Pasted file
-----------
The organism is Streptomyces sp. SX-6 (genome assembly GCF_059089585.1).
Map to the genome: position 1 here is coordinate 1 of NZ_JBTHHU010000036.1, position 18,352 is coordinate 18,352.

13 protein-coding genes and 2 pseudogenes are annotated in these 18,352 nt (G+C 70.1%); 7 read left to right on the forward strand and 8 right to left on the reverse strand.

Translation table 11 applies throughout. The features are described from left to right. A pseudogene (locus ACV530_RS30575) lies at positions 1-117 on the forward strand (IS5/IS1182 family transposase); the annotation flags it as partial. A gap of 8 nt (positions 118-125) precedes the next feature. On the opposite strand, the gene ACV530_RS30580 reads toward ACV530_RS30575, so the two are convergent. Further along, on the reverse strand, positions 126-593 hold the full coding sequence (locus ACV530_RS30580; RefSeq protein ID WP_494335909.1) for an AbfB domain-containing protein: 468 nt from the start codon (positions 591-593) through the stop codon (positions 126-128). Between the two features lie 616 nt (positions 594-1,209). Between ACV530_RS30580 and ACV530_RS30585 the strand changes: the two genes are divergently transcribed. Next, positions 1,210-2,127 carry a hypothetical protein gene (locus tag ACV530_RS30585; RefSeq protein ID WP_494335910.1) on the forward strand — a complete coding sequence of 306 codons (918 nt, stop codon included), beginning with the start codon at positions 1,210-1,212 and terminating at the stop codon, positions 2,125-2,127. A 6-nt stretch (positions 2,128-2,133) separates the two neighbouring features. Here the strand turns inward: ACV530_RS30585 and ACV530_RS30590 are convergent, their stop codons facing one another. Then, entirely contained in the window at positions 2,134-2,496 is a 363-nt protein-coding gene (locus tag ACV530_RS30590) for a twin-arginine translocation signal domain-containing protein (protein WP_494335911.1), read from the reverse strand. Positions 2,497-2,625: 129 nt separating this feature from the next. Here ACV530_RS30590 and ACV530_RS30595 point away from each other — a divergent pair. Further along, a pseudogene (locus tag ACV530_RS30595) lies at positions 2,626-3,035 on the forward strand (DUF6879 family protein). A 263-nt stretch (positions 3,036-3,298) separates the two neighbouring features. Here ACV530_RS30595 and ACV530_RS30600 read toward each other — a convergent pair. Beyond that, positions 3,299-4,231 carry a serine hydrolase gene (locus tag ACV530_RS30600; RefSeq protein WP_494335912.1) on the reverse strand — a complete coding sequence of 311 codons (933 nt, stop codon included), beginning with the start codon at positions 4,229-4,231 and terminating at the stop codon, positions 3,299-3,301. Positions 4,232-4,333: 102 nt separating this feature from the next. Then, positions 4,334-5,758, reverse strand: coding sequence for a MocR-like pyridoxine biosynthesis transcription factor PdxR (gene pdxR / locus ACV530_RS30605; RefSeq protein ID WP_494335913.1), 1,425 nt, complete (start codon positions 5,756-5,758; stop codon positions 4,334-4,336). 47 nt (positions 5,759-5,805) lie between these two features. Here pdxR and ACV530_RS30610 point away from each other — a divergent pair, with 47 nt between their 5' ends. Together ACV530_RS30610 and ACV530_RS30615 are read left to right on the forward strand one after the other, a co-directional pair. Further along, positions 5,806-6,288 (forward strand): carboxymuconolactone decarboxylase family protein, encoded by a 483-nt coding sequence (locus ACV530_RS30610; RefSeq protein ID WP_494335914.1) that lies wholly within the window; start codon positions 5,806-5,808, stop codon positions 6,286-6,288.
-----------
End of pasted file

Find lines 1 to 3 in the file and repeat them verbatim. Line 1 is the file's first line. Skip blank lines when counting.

The organism is Streptomyces sp. SX-6 (genome assembly GCF_059089585.1).
Map to the genome: position 1 here is coordinate 1 of NZ_JBTHHU010000036.1, position 18,352 is coordinate 18,352.

13 protein-coding genes and 2 pseudogenes are annotated in these 18,352 nt (G+C 70.1%); 7 read left to right on the forward strand and 8 right to left on the reverse strand.